Estonian lessons for the Arab Spring

Folk singers at a festival in Estonia
Image caption Folk singers helped Estonia gain independence from the USSR

Emerging democracies in the Arab World may not have the prospect of joining a group like the EU to push them towards reform but the example of Estonia after 1991 may serve as an inspiration to show Arabic democracy activists just what is possible.

Fifteen thousand young Estonians, in brightly coloured folk costumes and with flowers in their hair, are singing on a giant stage.

On the hillside around them hundreds of thousands of people sing along - many with tears in their eyes.

They are so visibly moved today because it is partly thanks to song festivals like this that Estonia even exists as a nation at all.

It was on this stage that Estonia's fight for independence began.

In 1988 a quarter of the population gathered here to sing for freedom. Three years later, in 1991, the country achieved that goal and declared independence.

The young people singing here were not even born then but these songs are, for them, a vivid and emotional reminder of their country's struggle for independence.

Peaceful protest

Tunne Kelam is an Estonian member of the European Parliament who was punished by the Soviet authorities for his pro-independence activities.

He says that during the Soviet occupation, these song festivals were one of the few places where Estonians were allowed to gather and in the end it was this that kept the revolution peaceful.

"We regained our independence without one person being killed, without outbursts of vengeance, without hatred, but by peaceful, civilised ways," he says.

"I think it's to a very great extent thanks to the tradition of song festivals. Just letting your feelings out, not in the streets or beating up your enemies, but just coming together and doing something positive."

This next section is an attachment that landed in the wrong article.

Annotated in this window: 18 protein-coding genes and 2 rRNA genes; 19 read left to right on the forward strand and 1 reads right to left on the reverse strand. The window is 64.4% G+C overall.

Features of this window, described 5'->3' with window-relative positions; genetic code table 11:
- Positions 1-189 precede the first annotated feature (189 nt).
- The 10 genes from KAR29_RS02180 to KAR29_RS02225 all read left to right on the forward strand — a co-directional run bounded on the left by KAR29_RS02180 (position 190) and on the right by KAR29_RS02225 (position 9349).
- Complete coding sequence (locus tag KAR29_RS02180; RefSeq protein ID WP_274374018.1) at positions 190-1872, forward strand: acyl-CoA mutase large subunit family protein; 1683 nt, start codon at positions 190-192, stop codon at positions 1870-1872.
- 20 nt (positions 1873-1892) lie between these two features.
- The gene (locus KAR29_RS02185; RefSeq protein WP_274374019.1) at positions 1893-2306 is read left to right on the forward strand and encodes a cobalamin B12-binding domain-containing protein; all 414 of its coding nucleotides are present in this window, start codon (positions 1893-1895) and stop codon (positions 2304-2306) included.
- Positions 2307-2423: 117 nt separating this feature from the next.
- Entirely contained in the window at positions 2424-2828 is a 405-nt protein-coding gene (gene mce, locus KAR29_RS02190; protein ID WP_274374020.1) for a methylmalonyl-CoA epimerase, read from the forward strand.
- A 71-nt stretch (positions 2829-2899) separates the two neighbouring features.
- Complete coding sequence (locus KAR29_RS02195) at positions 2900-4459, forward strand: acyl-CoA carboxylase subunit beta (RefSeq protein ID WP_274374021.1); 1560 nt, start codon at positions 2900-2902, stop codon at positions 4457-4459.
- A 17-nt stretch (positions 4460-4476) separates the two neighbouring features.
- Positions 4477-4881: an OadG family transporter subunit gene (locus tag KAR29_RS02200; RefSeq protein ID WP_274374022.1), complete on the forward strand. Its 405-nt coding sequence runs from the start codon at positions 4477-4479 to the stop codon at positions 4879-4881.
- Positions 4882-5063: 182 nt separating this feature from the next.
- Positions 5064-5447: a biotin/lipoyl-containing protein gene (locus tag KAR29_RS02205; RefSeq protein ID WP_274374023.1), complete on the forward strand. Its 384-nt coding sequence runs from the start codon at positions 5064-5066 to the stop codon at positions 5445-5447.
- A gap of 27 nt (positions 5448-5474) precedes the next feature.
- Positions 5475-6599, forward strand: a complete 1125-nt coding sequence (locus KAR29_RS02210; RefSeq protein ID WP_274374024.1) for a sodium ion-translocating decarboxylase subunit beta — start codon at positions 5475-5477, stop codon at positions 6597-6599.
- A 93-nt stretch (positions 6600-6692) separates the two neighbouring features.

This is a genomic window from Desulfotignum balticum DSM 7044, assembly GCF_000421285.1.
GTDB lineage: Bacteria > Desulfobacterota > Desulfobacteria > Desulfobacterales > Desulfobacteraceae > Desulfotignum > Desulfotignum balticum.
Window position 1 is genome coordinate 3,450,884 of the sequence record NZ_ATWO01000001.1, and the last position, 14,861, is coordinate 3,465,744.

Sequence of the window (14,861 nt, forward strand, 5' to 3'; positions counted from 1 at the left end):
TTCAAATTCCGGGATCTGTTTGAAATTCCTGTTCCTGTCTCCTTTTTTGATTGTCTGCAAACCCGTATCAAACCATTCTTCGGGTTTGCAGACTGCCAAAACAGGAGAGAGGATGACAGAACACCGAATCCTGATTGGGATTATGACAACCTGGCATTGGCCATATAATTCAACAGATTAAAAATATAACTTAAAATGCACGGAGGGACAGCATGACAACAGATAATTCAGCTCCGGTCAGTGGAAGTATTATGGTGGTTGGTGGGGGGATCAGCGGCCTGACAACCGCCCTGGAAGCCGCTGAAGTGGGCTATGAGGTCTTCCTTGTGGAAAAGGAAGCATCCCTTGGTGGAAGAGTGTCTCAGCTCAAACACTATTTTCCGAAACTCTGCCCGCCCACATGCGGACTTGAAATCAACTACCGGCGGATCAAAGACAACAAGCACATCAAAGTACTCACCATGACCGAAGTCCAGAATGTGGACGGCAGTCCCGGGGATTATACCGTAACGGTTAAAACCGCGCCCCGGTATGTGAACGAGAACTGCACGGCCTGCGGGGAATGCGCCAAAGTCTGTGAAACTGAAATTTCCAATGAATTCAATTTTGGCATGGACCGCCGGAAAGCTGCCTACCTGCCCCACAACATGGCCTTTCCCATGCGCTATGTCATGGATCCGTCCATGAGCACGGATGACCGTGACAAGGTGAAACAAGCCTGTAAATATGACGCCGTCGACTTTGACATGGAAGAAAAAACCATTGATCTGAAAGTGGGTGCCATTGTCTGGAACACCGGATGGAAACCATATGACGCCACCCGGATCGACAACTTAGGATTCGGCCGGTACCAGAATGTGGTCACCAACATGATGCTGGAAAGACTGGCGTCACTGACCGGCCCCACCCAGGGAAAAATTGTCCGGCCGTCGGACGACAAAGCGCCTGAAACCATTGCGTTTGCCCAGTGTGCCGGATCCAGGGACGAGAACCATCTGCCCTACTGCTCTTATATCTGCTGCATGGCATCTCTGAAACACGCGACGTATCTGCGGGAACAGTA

In the late 1980s Riina Roose was one of the first to publicly sing songs calling for freedom. She says music attracted international attention and bypassed Soviet censorship.

"Everyone is able to sing," she says.

"Repressive regimes can easily burn books or demolish buildings but it is very hard to stop people singing.

"Songs were the simplest way for us to express ourselves."

Lessons learnt

But the celebrations at this song festival are about more than just remembering events 20 years ago.

Many Estonians see a parallel between their experience and the struggle facing those fighting for democracy today in the Arab World.

One of those is the current Estonian President, Toomas Hendrik Ilves.

Parading past Tallinn's pretty medieval Old Town, Estonian children in national costume wave excitedly at him.

As he waves back, President Ilves explains that Estonia's successful transition to democracy proves it is possible to go from a totalitarian dictatorship to a prosperous and open society.

"I like to paraphrase the opening to Tolstoy's Anna Karenina: All successful countries are reformed alike," he says.

"Each failed country finds its own excuse. If you look at what has worked, it all seems to be pretty much the same: rule of law is probably really the important thing, which means that you are always guaranteed that you will have a fair and impartial hearing.

"It gives much more confidence to the citizen than just saying, every four years we'll have an election. That raises the level and confidence of people in their country and means that democracy is much more firmly grounded."

Economic growth

MEP Tunne Kelam agrees but he warns that corruption can quickly undermine a fledgling democracy.

He recognises that Estonia has been saved from the oligarchs and power groups that exist in Russia and other countries.

"This is thanks to opening up from the very beginning to the outside world, and opening up to the free market society," he says.

"We privatised all state-owned monopolies and enterprises as much as possible."

Meanwhile back at the festival, looking round at the happy smiling faces and the fashionably dressed young people, it is hard to believe that Estonia was one of the poorest countries in Europe and struggling to adapt to democracy.

Today the capital Tallinn is buzzing with new hip bars and cafes, the country is a member of the EU and Nato, and it has one of the fastest-growing economies in Europe.

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